More than 100 Lowcountry residents stepped up to help the American Red Cross after last month’s flooding, but there’s another area in which volunteers are needed more often.
The majority of Red Cross calls are for help after house fires. The organization has also ramped up a neighborhood blitz to reduce house fires.
The Red Cross is the agency fire departments call for help when residents are displaced by fires. Almost everybody who helps out is a volunteer.
The Red Cross also needs volunteers to help prevent house fires, according to Lisa Quick, the local chapter’s volunteer coordinator.
About a year ago, the local chapter joined a national campaign to reduce house fires by 25 percent over the next five years. Trained volunteers knock on doors with firefighters, checking and replacing smoke alarms, giving safety tips for preventing fires and making sure residents know what to do in case of a fire.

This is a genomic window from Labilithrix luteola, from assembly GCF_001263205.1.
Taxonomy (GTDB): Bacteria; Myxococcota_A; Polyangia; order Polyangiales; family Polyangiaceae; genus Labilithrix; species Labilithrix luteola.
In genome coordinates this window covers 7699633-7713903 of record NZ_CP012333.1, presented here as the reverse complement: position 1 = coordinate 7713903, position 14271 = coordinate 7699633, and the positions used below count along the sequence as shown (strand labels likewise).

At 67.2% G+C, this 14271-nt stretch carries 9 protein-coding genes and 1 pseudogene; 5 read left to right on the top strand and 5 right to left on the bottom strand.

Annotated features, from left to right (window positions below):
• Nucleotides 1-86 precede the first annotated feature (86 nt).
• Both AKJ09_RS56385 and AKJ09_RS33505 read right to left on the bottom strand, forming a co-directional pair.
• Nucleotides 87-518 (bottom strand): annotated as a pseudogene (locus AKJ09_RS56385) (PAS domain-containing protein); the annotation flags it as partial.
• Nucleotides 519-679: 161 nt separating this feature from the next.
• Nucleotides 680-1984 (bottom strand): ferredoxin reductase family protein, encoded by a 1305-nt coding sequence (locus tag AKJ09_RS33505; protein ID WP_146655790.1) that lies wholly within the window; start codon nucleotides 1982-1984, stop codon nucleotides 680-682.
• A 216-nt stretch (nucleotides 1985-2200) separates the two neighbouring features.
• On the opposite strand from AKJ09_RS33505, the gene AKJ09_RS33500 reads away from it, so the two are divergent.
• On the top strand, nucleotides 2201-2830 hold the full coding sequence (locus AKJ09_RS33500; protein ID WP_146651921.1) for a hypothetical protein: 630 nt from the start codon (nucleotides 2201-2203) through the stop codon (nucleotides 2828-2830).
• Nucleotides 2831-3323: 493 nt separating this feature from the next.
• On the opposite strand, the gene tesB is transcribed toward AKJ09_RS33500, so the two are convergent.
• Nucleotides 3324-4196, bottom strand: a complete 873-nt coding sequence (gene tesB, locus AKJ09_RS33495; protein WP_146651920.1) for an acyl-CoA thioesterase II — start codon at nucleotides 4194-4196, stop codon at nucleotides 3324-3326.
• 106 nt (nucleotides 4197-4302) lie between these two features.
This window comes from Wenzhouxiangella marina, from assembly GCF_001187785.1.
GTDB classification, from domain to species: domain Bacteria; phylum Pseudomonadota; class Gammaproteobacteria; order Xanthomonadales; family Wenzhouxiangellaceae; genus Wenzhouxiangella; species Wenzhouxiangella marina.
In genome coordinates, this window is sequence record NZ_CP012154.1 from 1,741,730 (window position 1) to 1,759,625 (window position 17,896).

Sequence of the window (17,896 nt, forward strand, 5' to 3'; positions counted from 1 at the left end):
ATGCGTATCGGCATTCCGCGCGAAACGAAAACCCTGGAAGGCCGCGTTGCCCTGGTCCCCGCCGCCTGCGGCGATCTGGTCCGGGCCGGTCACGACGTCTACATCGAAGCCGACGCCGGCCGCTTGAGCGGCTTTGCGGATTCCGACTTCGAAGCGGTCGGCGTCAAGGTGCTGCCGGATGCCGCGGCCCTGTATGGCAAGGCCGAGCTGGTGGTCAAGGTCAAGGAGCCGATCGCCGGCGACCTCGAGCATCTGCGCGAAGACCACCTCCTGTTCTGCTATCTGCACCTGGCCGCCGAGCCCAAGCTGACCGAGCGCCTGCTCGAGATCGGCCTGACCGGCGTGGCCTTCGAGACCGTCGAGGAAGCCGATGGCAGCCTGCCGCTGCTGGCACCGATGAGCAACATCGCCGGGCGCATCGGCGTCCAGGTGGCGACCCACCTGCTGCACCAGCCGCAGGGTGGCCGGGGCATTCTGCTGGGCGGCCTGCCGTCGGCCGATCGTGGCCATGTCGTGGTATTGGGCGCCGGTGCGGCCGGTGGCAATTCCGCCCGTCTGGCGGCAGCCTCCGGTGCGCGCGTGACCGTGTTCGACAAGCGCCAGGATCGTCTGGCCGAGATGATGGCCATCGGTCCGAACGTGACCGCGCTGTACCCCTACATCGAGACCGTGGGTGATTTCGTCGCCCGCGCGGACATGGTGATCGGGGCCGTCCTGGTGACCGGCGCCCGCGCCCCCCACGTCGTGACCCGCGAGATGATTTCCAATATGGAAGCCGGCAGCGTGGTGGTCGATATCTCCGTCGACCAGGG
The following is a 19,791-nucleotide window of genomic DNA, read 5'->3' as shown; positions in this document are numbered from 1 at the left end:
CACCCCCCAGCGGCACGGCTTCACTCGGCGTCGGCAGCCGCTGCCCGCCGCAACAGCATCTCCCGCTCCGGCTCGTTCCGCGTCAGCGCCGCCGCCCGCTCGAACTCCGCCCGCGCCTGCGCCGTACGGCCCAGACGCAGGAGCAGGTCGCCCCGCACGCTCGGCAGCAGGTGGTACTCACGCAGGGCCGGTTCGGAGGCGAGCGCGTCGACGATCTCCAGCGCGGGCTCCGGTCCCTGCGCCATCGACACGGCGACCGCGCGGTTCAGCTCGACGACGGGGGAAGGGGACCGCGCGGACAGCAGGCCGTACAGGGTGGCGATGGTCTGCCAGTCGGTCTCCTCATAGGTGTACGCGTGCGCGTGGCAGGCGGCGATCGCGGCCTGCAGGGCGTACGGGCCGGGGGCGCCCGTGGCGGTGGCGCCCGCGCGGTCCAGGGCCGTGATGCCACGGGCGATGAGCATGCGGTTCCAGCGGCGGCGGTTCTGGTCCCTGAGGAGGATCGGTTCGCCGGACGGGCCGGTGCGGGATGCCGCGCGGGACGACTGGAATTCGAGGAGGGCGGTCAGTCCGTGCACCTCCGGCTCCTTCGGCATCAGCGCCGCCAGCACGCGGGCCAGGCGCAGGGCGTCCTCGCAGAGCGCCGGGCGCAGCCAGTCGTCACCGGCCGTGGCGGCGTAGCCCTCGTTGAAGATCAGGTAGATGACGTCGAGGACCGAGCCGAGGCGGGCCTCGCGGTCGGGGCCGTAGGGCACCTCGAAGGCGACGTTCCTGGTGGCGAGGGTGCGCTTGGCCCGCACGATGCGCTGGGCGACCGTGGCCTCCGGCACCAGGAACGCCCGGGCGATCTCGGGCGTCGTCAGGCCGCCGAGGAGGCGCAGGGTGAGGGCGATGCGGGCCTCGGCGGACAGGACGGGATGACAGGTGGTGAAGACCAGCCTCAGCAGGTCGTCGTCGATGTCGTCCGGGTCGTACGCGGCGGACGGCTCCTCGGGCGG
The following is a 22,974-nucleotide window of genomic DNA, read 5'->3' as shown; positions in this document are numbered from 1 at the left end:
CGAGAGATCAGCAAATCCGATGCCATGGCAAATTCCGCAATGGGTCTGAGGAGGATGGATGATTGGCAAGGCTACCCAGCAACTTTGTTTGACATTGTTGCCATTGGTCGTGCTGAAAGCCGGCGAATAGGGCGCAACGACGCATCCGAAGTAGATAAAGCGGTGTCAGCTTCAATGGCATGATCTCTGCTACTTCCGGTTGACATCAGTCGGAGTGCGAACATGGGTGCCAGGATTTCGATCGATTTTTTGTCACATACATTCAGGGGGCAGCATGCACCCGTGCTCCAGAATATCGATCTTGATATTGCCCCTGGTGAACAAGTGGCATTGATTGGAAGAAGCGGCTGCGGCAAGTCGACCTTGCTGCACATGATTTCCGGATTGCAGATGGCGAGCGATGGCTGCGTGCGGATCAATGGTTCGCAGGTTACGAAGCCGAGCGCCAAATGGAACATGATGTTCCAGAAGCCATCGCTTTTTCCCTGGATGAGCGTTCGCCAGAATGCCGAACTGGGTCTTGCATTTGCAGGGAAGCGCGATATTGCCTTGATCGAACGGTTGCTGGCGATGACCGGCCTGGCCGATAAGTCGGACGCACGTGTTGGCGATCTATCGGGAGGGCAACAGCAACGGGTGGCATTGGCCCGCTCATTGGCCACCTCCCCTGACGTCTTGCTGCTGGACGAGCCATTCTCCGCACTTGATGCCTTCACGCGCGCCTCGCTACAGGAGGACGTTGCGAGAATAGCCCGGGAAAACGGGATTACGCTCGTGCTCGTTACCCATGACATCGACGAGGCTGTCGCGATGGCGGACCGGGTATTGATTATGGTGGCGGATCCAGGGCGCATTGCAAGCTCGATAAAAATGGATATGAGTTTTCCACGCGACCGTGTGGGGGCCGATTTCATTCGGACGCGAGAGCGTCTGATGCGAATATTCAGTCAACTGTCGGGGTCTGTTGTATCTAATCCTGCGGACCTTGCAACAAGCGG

“We know smoke alarms cut the risk of death from a fire in half, and that’s why the Red Cross is working with fire departments and community groups across the Lowcountry to install smoke alarms and teach people about home fire safety,” regional Red Cross Chief Executive Officer Louise Welch said. “We’re asking every household to take two simple steps that can save lives: check their existing smoke alarms and practice fire drills at home.”
John McCombs, who works full time helping the National Oceanic and Atmospheric Administration gather information for maps, leads the local Red Cross Home Fire Preparedness Campaign. Teams started last fall in the Chicora-Cherokee neighborhood in North Charleston because fire officials identified the area as high-risk for house fires. Teams have also worked in Charleston, the St. Johns Fire District, Awendaw and Huger.
“I really wanted something to do that makes a difference on the local level,” McCombs said.
He has also responded to house fires and managed the shelter at Summerville High School after the flooding.
The Red Cross is also looking for volunteers in areas other than immediate disaster relief. Opportunities include office work, blood drives, representing the agency at community events, supporting members of the military, event planning, media relations, providing lifesaving training in CPR and water safety.
Training requirements depend on the position.
“It’s a very rewarding experience,” McCombs said of his volunteer service. “I’ve given up a lot of my vacation time, but you get it back in what you see from the people.”
Reach Dave Munday at 843-937-5553.